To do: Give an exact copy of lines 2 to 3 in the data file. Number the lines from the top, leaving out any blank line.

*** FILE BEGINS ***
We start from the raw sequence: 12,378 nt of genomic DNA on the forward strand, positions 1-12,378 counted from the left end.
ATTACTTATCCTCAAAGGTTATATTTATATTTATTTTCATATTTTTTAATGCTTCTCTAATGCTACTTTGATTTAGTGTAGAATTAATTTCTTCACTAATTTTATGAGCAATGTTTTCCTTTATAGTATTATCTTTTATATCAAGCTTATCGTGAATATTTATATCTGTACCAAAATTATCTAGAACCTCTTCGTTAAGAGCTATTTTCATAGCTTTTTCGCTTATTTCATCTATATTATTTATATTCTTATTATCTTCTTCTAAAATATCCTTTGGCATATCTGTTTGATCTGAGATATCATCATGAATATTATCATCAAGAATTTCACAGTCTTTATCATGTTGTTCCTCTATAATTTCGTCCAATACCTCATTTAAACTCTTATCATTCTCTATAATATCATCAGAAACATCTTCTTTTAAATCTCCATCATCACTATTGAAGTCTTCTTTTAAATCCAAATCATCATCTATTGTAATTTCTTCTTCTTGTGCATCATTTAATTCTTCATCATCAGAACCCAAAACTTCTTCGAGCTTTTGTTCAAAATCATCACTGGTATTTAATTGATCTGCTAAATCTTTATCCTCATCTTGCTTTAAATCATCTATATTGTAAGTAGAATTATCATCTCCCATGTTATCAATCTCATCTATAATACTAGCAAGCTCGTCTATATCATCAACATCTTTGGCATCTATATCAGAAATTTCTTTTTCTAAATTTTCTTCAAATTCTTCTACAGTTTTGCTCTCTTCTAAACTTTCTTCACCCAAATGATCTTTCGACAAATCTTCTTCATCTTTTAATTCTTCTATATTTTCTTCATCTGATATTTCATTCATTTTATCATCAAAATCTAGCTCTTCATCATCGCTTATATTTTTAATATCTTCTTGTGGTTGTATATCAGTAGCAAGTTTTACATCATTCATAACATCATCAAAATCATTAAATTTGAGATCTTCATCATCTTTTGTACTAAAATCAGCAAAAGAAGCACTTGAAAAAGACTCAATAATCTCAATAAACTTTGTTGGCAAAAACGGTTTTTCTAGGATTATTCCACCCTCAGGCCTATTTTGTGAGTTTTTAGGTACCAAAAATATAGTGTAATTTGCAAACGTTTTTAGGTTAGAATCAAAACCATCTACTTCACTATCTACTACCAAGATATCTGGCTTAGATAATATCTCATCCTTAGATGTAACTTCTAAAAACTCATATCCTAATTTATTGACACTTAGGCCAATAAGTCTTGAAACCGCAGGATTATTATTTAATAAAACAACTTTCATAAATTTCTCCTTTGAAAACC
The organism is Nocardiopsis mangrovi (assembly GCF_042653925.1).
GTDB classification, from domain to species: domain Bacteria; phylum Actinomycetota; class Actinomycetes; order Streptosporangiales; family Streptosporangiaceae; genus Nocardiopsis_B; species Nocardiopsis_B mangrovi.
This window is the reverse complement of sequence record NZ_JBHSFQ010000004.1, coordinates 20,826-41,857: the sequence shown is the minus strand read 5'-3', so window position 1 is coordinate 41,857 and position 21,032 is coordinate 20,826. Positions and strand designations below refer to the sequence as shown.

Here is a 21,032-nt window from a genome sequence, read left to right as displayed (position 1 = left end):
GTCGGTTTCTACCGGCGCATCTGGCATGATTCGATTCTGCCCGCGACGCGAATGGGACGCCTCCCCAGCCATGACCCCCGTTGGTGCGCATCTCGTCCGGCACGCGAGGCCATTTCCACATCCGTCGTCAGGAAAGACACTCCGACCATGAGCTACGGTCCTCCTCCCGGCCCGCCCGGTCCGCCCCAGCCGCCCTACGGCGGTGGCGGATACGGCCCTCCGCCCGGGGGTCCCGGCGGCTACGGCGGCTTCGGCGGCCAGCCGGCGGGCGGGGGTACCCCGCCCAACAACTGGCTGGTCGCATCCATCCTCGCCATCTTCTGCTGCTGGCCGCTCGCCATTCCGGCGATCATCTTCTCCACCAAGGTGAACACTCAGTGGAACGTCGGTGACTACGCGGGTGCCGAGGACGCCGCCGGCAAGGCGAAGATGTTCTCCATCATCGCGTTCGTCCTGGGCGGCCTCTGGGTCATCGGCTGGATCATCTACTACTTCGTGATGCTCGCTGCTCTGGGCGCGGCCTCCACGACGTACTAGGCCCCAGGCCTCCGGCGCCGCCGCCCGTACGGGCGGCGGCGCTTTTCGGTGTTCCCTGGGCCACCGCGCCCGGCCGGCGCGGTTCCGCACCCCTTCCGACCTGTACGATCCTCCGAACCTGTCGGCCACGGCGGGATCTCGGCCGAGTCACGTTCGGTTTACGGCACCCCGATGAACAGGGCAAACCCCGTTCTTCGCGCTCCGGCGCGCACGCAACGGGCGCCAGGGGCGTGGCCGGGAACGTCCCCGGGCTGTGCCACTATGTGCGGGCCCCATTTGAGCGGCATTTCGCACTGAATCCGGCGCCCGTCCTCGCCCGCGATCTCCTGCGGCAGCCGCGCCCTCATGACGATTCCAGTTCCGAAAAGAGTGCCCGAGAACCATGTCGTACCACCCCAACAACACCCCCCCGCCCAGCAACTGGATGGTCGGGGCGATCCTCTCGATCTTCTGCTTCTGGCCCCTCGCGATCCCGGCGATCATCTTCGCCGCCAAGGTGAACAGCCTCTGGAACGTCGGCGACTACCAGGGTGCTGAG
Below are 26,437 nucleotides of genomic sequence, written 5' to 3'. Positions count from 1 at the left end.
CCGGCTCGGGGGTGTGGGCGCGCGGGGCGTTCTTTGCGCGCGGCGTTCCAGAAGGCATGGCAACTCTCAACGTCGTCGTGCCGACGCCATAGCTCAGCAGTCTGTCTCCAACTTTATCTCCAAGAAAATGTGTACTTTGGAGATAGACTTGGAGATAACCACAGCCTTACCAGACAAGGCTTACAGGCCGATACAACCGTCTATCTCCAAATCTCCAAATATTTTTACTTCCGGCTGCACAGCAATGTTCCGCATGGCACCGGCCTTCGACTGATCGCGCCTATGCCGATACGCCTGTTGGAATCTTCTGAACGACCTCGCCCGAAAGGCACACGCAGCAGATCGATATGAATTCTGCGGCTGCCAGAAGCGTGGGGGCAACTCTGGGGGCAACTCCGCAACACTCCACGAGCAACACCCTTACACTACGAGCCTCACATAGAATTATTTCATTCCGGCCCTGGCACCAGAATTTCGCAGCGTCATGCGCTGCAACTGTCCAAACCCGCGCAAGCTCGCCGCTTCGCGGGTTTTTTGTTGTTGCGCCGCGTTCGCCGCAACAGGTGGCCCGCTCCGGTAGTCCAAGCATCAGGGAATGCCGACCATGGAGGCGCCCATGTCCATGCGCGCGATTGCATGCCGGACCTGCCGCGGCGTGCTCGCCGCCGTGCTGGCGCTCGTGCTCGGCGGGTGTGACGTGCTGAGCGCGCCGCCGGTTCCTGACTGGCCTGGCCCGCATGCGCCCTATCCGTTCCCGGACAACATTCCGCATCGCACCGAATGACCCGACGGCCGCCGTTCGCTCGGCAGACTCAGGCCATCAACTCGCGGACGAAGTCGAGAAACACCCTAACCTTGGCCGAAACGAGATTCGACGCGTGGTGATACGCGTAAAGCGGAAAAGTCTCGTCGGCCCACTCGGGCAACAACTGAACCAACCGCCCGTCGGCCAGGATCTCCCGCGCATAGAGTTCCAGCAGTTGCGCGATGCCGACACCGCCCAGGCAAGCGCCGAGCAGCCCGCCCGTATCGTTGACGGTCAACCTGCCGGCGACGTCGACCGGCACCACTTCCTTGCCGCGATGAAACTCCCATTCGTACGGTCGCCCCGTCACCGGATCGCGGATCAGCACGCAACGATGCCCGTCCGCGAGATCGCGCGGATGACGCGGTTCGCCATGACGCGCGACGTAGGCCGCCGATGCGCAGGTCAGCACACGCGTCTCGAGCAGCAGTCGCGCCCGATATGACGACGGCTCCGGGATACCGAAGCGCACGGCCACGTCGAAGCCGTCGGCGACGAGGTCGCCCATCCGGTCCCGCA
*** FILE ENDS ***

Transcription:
ATTACTTATCCTCAAAGGTTATATTTATATTTATTTTCATATTTTTTAATGCTTCTCTAATGCTACTTTGATTTAGTGTAGAATTAATTTCTTCACTAATTTTATGAGCAATGTTTTCCTTTATAGTATTATCTTTTATATCAAGCTTATCGTGAATATTTATATCTGTACCAAAATTATCTAGAACCTCTTCGTTAAGAGCTATTTTCATAGCTTTTTCGCTTATTTCATCTATATTATTTATATTCTTATTATCTTCTTCTAAAATATCCTTTGGCATATCTGTTTGATCTGAGATATCATCATGAATATTATCATCAAGAATTTCACAGTCTTTATCATGTTGTTCCTCTATAATTTCGTCCAATACCTCATTTAAACTCTTATCATTCTCTATAATATCATCAGAAACATCTTCTTTTAAATCTCCATCATCACTATTGAAGTCTTCTTTTAAATCCAAATCATCATCTATTGTAATTTCTTCTTCTTGTGCATCATTTAATTCTTCATCATCAGAACCCAAAACTTCTTCGAGCTTTTGTTCAAAATCATCACTGGTATTTAATTGATCTGCTAAATCTTTATCCTCATCTTGCTTTAAATCATCTATATTGTAAGTAGAATTATCATCTCCCATGTTATCAATCTCATCTATAATACTAGCAAGCTCGTCTATATCATCAACATCTTTGGCATCTATATCAGAAATTTCTTTTTCTAAATTTTCTTCAAATTCTTCTACAGTTTTGCTCTCTTCTAAACTTTCTTCACCCAAATGATCTTTCGACAAATCTTCTTCATCTTTTAATTCTTCTATATTTTCTTCATCTGATATTTCATTCATTTTATCATCAAAATCTAGCTCTTCATCATCGCTTATATTTTTAATATCTTCTTGTGGTTGTATATCAGTAGCAAGTTTTACATCATTCATAACATCATCAAAATCATTAAATTTGAGATCTTCATCATCTTTTGTACTAAAATCAGCAAAAGAAGCACTTGAAAAAGACTCAATAATCTCAATAAACTTTGTTGGCAAAAACGGTTTTTCTAGGATTATTCCACCCTCAGGCCTATTTTGTGAGTTTTTAGGTACCAAAAATATAGTGTAATTTGCAAACGTTTTTAGGTTAGAATCAAAACCATCTACTTCACTATCTACTACCAAGATATCTGGCTTAGATAATATCTCATCCTTAGATGTAACTTCTAAAAACTCATATCCTAATTTATTGACACTTAGGCCAATAAGTCTTGAAACCGCAGGATTATTATTTAATAAAACAACTTTCATAAATTTCTCCTTTGAAAACC
The organism is Nocardiopsis mangrovi (assembly GCF_042653925.1).